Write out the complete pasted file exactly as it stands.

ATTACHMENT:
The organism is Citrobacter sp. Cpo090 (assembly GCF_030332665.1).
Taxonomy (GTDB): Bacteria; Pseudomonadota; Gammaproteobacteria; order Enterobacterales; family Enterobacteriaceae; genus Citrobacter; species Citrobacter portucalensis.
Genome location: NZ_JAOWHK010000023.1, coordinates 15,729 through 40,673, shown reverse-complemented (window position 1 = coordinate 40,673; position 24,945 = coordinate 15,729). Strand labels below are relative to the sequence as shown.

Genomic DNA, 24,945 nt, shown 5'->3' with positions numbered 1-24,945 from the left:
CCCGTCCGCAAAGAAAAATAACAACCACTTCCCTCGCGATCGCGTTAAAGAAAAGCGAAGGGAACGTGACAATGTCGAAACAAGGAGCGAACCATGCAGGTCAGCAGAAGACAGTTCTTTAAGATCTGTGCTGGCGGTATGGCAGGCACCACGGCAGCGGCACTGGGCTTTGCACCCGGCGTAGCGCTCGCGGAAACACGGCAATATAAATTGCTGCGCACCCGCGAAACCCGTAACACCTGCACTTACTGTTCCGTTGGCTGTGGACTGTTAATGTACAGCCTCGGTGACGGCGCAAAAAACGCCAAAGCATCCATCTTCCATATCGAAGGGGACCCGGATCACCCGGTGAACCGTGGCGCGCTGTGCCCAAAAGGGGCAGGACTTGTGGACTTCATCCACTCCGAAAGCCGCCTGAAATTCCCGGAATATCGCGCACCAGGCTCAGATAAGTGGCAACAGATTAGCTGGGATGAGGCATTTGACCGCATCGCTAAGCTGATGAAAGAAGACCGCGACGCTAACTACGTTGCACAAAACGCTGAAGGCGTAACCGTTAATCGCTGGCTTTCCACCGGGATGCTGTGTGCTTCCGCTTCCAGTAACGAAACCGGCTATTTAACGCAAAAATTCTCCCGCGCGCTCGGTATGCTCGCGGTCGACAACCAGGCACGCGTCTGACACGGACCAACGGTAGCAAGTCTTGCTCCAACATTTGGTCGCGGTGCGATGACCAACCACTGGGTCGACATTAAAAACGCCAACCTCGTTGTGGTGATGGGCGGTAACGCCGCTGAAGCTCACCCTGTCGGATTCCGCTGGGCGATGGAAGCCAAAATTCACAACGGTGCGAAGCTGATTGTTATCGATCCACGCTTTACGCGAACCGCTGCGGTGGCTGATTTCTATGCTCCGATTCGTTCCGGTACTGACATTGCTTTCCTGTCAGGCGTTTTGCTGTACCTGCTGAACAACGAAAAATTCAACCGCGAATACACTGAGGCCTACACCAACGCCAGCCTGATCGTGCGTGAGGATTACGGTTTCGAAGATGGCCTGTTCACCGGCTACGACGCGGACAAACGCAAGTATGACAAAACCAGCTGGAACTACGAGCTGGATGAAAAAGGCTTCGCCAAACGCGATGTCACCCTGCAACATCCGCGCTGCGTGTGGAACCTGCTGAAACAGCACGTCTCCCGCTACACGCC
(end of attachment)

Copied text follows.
The organism is Citrobacter sp. Cpo090 (assembly GCF_030332665.1).
Taxonomy (GTDB): Bacteria; Pseudomonadota; Gammaproteobacteria; order Enterobacterales; family Enterobacteriaceae; genus Citrobacter; species Citrobacter portucalensis.
Genome location: NZ_JAOWHK010000023.1, coordinates 15,729 through 40,673, shown reverse-complemented (window position 1 = coordinate 40,673; position 24,945 = coordinate 15,729). Strand labels below are relative to the sequence as shown.

Genomic DNA, 24,945 nt, shown 5'->3' with positions numbered 1-24,945 from the left:
CCCGTCCGCAAAGAAAAATAACAACCACTTCCCTCGCGATCGCGTTAAAGAAAAGCGAAGGGAACGTGACAATGTCGAAACAAGGAGCGAACCATGCAGGTCAGCAGAAGACAGTTCTTTAAGATCTGTGCTGGCGGTATGGCAGGCACCACGGCAGCGGCACTGGGCTTTGCACCCGGCGTAGCGCTCGCGGAAACACGGCAATATAAATTGCTGCGCACCCGCGAAACCCGTAACACCTGCACTTACTGTTCCGTTGGCTGTGGACTGTTAATGTACAGCCTCGGTGACGGCGCAAAAAACGCCAAAGCATCCATCTTCCATATCGAAGGGGACCCGGATCACCCGGTGAACCGTGGCGCGCTGTGCCCAAAAGGGGCAGGACTTGTGGACTTCATCCACTCCGAAAGCCGCCTGAAATTCCCGGAATATCGCGCACCAGGCTCAGATAAGTGGCAACAGATTAGCTGGGATGAGGCATTTGACCGCATCGCTAAGCTGATGAAAGAAGACCGCGACGCTAACTACGTTGCACAAAACGCTGAAGGCGTAACCGTTAATCGCTGGCTTTCCACCGGGATGCTGTGTGCTTCCGCTTCCAGTAACGAAACCGGCTATTTAACGCAAAAATTCTCCCGCGCGCTCGGTATGCTCGCGGTCGACAACCAGGCACGCGTCTGACACGGACCAACGGTAGCAAGTCTTGCTCCAACATTTGGTCGCGGTGCGATGACCAACCACTGGGTCGACATTAAAAACGCCAACCTCGTTGTGGTGATGGGCGGTAACGCCGCTGAAGCTCACCCTGTCGGATTCCGCTGGGCGATGGAAGCCAAAATTCACAACGGTGCGAAGCTGATTGTTATCGATCCACGCTTTACGCGAACCGCTGCGGTGGCTGATTTCTATGCTCCGATTCGTTCCGGTACTGACATTGCTTTCCTGTCAGGCGTTTTGCTGTACCTGCTGAACAACGAAAAATTCAACCGCGAATACACTGAGGCCTACACCAACGCCAGCCTGATCGTGCGTGAGGATTACGGTTTCGAAGATGGCCTGTTCACCGGCTACGACGCGGACAAACGCAAGTATGACAAAACCAGCTGGAACTACGAGCTGGATGAAAAAGGCTTCGCCAAACGCGATGTCACCCTGCAACATCCGCGCTGCGTGTGGAACCTGCTGAAACAGCACGTCTCCCGCTACACGCC